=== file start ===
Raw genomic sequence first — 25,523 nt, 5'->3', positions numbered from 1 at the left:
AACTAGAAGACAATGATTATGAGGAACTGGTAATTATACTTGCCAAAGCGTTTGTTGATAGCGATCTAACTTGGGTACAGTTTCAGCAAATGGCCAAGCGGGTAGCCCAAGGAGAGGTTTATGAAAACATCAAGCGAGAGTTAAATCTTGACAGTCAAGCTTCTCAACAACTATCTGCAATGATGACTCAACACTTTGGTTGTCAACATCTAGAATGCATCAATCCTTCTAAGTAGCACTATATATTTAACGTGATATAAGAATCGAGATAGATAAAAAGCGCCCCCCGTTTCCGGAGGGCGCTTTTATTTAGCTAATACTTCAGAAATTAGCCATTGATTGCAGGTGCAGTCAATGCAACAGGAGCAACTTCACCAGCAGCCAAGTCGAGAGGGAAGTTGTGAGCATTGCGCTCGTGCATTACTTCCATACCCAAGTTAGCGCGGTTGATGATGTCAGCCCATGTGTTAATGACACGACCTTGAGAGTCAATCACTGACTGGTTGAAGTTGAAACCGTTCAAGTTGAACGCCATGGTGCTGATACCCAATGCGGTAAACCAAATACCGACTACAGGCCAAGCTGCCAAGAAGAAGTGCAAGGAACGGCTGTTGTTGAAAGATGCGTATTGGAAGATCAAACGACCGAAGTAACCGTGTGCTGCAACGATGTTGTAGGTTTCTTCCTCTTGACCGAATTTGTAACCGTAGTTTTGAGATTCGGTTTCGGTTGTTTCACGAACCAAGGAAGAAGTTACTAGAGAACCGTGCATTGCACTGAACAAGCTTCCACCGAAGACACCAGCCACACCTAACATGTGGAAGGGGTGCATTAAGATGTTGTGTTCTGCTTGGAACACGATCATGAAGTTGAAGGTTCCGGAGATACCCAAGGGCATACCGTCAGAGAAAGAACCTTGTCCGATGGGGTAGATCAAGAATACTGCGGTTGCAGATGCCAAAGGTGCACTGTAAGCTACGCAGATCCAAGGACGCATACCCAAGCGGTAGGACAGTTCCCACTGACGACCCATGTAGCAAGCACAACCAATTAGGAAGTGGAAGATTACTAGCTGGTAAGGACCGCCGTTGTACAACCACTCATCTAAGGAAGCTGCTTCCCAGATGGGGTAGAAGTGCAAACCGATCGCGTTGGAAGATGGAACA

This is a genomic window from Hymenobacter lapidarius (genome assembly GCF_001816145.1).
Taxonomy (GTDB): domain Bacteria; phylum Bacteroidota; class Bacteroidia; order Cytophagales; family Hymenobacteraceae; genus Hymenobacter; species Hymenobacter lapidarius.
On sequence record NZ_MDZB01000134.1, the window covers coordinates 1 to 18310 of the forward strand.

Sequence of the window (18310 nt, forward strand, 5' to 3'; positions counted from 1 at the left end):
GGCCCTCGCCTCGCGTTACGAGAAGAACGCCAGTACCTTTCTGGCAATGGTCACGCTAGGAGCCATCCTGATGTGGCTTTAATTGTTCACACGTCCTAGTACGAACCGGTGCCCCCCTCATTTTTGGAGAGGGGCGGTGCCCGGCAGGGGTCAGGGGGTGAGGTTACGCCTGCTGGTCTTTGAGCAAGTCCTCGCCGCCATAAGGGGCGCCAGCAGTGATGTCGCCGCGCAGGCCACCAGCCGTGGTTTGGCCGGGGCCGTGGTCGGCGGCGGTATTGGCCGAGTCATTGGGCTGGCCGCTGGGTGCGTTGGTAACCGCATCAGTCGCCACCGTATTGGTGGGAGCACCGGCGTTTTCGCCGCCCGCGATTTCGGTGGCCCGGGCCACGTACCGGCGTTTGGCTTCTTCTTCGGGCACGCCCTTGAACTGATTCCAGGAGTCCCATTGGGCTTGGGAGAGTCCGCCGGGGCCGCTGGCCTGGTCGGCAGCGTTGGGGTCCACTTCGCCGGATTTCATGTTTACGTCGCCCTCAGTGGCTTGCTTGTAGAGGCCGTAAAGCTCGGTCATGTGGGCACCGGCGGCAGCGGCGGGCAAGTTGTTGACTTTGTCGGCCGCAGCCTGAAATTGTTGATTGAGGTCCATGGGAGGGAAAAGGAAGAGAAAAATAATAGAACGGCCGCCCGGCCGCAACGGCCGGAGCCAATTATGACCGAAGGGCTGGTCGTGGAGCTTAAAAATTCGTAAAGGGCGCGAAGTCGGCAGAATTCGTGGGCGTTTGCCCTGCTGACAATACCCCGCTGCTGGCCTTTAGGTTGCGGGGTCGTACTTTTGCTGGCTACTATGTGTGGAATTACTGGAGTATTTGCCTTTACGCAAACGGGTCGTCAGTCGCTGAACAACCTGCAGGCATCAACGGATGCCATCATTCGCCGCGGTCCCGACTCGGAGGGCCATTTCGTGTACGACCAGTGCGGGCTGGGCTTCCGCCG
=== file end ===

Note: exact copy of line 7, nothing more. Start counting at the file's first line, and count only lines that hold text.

GGCCCTCGCCTCGCGTTACGAGAAGAACGCCAGTACCTTTCTGGCAATGGTCACGCTAGGAGCCATCCTGATGTGGCTTTAATTGTTCACACGTCCTAGTACGAACCGGTGCCCCCCTCATTTTTGGAGAGGGGCGGTGCCCGGCAGGGGTCAGGGGGTGAGGTTACGCCTGCTGGTCTTTGAGCAAGTCCTCGCCGCCATAAGGGGCGCCAGCAGTGATGTCGCCGCGCAGGCCACCAGCCGTGGTTTGGCCGGGGCCGTGGTCGGCGGCGGTATTGGCCGAGTCATTGGGCTGGCCGCTGGGTGCGTTGGTAACCGCATCAGTCGCCACCGTATTGGTGGGAGCACCGGCGTTTTCGCCGCCCGCGATTTCGGTGGCCCGGGCCACGTACCGGCGTTTGGCTTCTTCTTCGGGCACGCCCTTGAACTGATTCCAGGAGTCCCATTGGGCTTGGGAGAGTCCGCCGGGGCCGCTGGCCTGGTCGGCAGCGTTGGGGTCCACTTCGCCGGATTTCATGTTTACGTCGCCCTCAGTGGCTTGCTTGTAGAGGCCGTAAAGCTCGGTCATGTGGGCACCGGCGGCAGCGGCGGGCAAGTTGTTGACTTTGTCGGCCGCAGCCTGAAATTGTTGATTGAGGTCCATGGGAGGGAAAAGGAAGAGAAAAATAATAGAACGGCCGCCCGGCCGCAACGGCCGGAGCCAATTATGACCGAAGGGCTGGTCGTGGAGCTTAAAAATTCGTAAAGGGCGCGAAGTCGGCAGAATTCGTGGGCGTTTGCCCTGCTGACAATACCCCGCTGCTGGCCTTTAGGTTGCGGGGTCGTACTTTTGCTGGCTACTATGTGTGGAATTACTGGAGTATTTGCCTTTACGCAAACGGGTCGTCAGTCGCTGAACAACCTGCAGGCATCAACGGATGCCATCATTCGCCGCGGTCCCGACTCGGAGGGCCATTTCGTGTACGACCAGTGCGGGCTGGGCTTCCGCCG